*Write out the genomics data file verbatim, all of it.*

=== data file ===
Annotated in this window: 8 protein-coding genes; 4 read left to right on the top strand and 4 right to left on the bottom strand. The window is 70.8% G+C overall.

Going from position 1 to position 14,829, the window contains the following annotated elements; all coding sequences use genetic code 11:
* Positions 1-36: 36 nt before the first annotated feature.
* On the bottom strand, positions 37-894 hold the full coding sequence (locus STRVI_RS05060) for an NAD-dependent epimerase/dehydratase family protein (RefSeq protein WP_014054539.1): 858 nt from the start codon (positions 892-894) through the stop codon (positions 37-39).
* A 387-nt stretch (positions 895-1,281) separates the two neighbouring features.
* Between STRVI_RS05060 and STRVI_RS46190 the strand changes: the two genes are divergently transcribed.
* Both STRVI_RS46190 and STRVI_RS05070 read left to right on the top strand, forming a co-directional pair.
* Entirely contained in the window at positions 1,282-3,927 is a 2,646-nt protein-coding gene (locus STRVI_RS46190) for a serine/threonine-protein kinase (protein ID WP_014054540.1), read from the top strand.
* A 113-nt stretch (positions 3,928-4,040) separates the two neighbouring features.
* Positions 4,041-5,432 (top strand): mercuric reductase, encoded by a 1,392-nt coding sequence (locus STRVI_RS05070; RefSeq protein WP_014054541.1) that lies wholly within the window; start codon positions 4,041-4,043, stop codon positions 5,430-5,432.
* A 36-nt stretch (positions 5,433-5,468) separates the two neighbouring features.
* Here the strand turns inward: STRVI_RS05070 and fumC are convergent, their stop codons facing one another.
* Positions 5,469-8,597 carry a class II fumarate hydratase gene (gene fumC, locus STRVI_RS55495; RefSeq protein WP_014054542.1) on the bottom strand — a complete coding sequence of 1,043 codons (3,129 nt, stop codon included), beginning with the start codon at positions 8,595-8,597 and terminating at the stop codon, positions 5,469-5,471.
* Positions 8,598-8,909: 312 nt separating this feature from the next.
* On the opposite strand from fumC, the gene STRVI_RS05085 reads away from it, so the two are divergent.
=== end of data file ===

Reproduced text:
Annotated in this window: 8 protein-coding genes; 4 read left to right on the top strand and 4 right to left on the bottom strand. The window is 70.8% G+C overall.

Going from position 1 to position 14,829, the window contains the following annotated elements; all coding sequences use genetic code 11:
* Positions 1-36: 36 nt before the first annotated feature.
* On the bottom strand, positions 37-894 hold the full coding sequence (locus STRVI_RS05060) for an NAD-dependent epimerase/dehydratase family protein (RefSeq protein WP_014054539.1): 858 nt from the start codon (positions 892-894) through the stop codon (positions 37-39).
* A 387-nt stretch (positions 895-1,281) separates the two neighbouring features.
* Between STRVI_RS05060 and STRVI_RS46190 the strand changes: the two genes are divergently transcribed.
* Both STRVI_RS46190 and STRVI_RS05070 read left to right on the top strand, forming a co-directional pair.
* Entirely contained in the window at positions 1,282-3,927 is a 2,646-nt protein-coding gene (locus STRVI_RS46190) for a serine/threonine-protein kinase (protein ID WP_014054540.1), read from the top strand.
* A 113-nt stretch (positions 3,928-4,040) separates the two neighbouring features.
* Positions 4,041-5,432 (top strand): mercuric reductase, encoded by a 1,392-nt coding sequence (locus STRVI_RS05070; RefSeq protein WP_014054541.1) that lies wholly within the window; start codon positions 4,041-4,043, stop codon positions 5,430-5,432.
* A 36-nt stretch (positions 5,433-5,468) separates the two neighbouring features.
* Here the strand turns inward: STRVI_RS05070 and fumC are convergent, their stop codons facing one another.
* Positions 5,469-8,597 carry a class II fumarate hydratase gene (gene fumC, locus STRVI_RS55495; RefSeq protein WP_014054542.1) on the bottom strand — a complete coding sequence of 1,043 codons (3,129 nt, stop codon included), beginning with the start codon at positions 8,595-8,597 and terminating at the stop codon, positions 5,469-5,471.
* Positions 8,598-8,909: 312 nt separating this feature from the next.
* On the opposite strand from fumC, the gene STRVI_RS05085 reads away from it, so the two are divergent.